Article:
A juvenile, to start with, is an individual who is still a child, immature, young, and lastly bound to make mistakes. An adult, in India, is a person over 18 years. Thus, 18 years is the legal age, 18 years is the age where a person can be considered to stand up to the things he/she has done, and below that is the age where the same things are named as mistakes. Why? Because such individuals are bound to make mistakes. Here, the age of the person becomes the measuring unit of the same crime committed by two different people. The age of the individual is considered rather than the brutality of the crime committed by him/her. The so-called ‘juvenile’ commits a crime as brutal as a murder or a rape, and is sent to the juvenile court, where the first and foremost thing kept in mind is the fact that the person is a minor and not the nature of the crime committed by the very minor. Why should they be accorded preferential treatment for the very same crime, for which some other person is being sentenced with a much higher degree of punishment? I mean for the victim, it doesn’t matter if the criminal is in between 16 and 18 years of age, the age does not cut down the unwanted brutality that was shown to them. In my opinion, juveniles should be treated as adults if the crimes committed by them are adults. It doesn’t matter if the wrongdoer is 17 ½, if he/she bestows cruelty upon innocent people, they should be held duly accountable for the same. 


Juvenile is an individual under the age of 18 and above the age of 10, who has not yet attained a certain age to be held responsible for their conduct and cannot be tried as an adult in case of a criminal offence.


Heinous crimes are murder, assault, kidnapping, robbery, rape, and other sexual offences. All of these in India come under heinous crimes. Whereas public drunkenness, pickpocketing, and jaywalking are considered petty crimes.


When we talk about juveniles and their punishments it’s almost impossible to not mention the infamous Nirbhaya case of 2012. Where there were six culprits, one of them being a minor at the time of the incident, we can witness the disability of the system of law in the case as the four of them were, after a lot of struggle, ordered to be hanged till death whereas the minor was sentenced under the juvenile justice act, with the maximum sentence of three years and was sent to a rehabilitation home. He was also given an amount of 10,000 rupees and a sewing machine, for him to have the means to start a new life. And in addition to this, the minor is believed to be one of the most brutal of all the culprits, he was the one to ambush the victim with an iron rod. It’s a shame to see the impaired functionality of the justice system specifically in the said case. In the Shakti mills gang rape case, it was the same story. The same crime was committed by 7 individuals, two of them being minors. The minors again were given sentences that are incompatible with the crime committed.


No matter how old one is, murder or rape are not crimes that are committed without the culprit putting thought into it. It is in no way acceptable that a teenager committing such crimes is allowed to get away with it. We understand that the courts try to safeguard children because it considers children incapable of protecting their rights on their own, but its high time they realize and more importantly set a boundary and some kind of categorization among children who are really in need of help and the ones who twists and turns the provisions to their whims and commit crimes and then have this protective nature towards children as a victim card. The minors who are close to being adults are well within the capacity to understand the consequences of their acts, it is the people between the age group of 16-18 who gets the benefit of the doubt which is ethically wrong.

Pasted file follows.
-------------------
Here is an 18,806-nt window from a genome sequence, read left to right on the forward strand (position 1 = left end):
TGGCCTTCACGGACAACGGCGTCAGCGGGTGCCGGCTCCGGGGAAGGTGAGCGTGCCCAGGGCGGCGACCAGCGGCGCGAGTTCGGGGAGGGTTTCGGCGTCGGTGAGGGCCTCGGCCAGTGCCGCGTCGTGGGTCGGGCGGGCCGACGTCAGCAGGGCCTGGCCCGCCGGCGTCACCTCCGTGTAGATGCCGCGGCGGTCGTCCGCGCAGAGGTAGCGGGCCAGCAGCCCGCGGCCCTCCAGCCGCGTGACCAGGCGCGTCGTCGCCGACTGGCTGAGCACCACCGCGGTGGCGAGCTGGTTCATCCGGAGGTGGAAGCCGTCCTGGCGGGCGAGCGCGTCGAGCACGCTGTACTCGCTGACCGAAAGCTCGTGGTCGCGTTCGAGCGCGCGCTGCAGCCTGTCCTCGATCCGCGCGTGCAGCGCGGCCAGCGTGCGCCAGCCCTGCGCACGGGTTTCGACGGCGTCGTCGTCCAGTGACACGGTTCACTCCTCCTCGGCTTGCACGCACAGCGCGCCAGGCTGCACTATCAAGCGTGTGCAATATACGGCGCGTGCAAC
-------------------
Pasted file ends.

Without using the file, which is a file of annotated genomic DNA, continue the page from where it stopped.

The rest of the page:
If nothing then at least we can draw up a line between the kinds of crimes committed by juveniles and those who should be tried as adults for the heinous crimes. Youth who commit such crimes are criminals and their age should not allow them to get away with it and continue on that path. There is the juvenile justice act of 2015, which has recognized that the age group of 16-18 should be tried as adults, which is progress, but still, the punishment for them is not more than 3 years. We need to dedicatedly work on assigning punishments keeping the crimes in mind. The least we can offer the victim is a sheer act of justice. How safe our surroundings would be if the juveniles who have committed dangerous crimes are allowed to go free after a certain period of imprisonment? Will it be safe to leave such individuals unchecked? It is only relevant to ask if the period of three years can reform the criminal and make him/her into somewhat of a normal citizen? Prevention is better than cure; it’s better to act accurately in the first instance itself than to act when the same individual has come up with some other crime. If we do not act accordingly there will be more and more such juveniles, committing crimes we can’t speak out loud about, laughing at the faces of their helpless victims. No one is born a criminal, it’s several circumstances leading up to such things which apply to the juveniles, and giving them a remand home instead of prison can help in maybe reshaping their minds but it is more important to consider that injustice has been done with the victim and that remains a fact. If it’s important to safeguard what little humanity is left in the juveniles, it is equally essential that justice be delivered to their victims and an example is set so that no one can so much as think about committing such atrocities.

Author(s) Name: Avni Kapoor (Guru Gobind Singh Indraprastha University)